Betty and Ralph Sheffer Gallery
150th Civil War Anniversay Project
How did Westport, Connecticut react, on April 12, 1861 when Confederate troops fired shots on Fort Sumter, in Charleston, South Carolina, and the long-dreaded Civil War began? The Westport Historical Society will mark the 150th anniversary of the start of the Civil War by launching a very unique 5-year long, documentary web journal project, within the WHS website. Curated by WHS Exhibits historian, Brian O’Leary, and Westport Civil War historian, Dave Press, the website’s goal will be to trace the Civil War experience as if it were breaking news in Westport, using actual local artifacts and documents. The initial focus will be April 12, 1861. Events and local profiles for the days, weeks and months that follow will be published as those anniversaries occur, click on the blue button to the left of our homepage “Westport’s Eye on the Civil War”.
Says Dorothy E. Curran, WHS president, “Through the content of this website, and through related speakers and programs over the next 5 years, our goal will be to encourage learning and reflection on the hometown impact of the bloodiest war in U.S. history. 225 Westport men answered the call to serve in the Union Army, and we will follow their experience, but no battles were fought in Connecticut, and we plan no re-enactments. Instead, we seek to explore the political, social and economic fabric of Westport in 1861, and how the townspeople responded and adapted to the War, right through the assassination of Lincoln in April, 1865. Notes Dave Press, “Initial response from Westport was slow. Only 27 of the 225 Westporters who enlisted did so in 1861. Some of the homes where they lived are still standing, and our local cemeteries have gravestones marking the Civil War service.” Adds Brian O’Leary, “The launch of our Westport Civil War website is timely, and anticipates the opening of our summer-long “Back to Our Roots” farm history exhibit on Memorial weekend.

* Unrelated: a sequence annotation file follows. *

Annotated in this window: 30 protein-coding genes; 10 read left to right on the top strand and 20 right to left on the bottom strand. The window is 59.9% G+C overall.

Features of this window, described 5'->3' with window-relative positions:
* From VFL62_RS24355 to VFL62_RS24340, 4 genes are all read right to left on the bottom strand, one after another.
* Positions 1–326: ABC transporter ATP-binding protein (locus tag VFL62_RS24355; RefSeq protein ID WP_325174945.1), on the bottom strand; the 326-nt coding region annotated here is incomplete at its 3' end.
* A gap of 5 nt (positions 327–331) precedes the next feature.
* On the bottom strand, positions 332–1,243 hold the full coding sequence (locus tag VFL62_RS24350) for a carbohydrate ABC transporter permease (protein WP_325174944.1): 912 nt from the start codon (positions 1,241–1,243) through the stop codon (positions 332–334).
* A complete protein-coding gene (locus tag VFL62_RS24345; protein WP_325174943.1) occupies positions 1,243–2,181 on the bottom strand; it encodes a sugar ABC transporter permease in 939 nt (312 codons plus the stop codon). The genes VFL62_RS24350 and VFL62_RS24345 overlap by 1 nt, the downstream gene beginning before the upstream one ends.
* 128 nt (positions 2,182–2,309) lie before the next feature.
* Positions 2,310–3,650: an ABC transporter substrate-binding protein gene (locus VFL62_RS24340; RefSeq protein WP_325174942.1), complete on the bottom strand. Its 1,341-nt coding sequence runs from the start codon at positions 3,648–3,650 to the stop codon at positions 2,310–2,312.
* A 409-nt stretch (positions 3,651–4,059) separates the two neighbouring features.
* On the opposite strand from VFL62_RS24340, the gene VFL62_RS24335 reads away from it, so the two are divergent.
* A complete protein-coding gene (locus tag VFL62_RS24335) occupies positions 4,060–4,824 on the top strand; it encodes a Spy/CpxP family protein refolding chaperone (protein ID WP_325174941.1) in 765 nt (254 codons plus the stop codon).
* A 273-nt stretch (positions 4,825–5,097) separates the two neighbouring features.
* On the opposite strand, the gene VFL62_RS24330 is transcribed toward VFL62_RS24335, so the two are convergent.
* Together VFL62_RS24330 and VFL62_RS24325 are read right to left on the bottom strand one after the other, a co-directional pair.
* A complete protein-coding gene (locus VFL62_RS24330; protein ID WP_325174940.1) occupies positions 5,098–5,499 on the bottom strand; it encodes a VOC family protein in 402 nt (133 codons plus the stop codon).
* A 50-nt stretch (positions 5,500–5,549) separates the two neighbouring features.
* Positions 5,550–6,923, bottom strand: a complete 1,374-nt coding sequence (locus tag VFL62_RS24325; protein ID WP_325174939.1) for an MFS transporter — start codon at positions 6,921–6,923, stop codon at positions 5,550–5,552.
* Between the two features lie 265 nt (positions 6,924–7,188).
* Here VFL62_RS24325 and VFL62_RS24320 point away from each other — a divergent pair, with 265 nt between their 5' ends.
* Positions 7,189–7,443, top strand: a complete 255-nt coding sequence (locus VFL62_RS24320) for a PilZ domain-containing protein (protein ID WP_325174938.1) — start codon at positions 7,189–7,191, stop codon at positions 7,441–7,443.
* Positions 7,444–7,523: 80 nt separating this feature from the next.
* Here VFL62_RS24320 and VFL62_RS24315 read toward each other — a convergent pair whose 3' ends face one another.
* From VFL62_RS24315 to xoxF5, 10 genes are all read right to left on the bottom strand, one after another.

Westport’s contribution to the War was as a major supplier of onions to Gen. Grant’s Army. It’s said that Grant would not move his army without his onions.” To support this website project, the Westport Historical Society welcomes any Westport Civil War-era letters, maps, journals, logs, images, documents, garments, tools, weapons–or photographs of same–that will illuminate the lives of our town’s families, 1861 to 1865. If you have an item for the Westport Civil War website, please contact the WHS at 203.222.1424 or visit us at 25 Avery Place, across from Town Hall.
For more information please visit: Westport’s Eye on the Civil War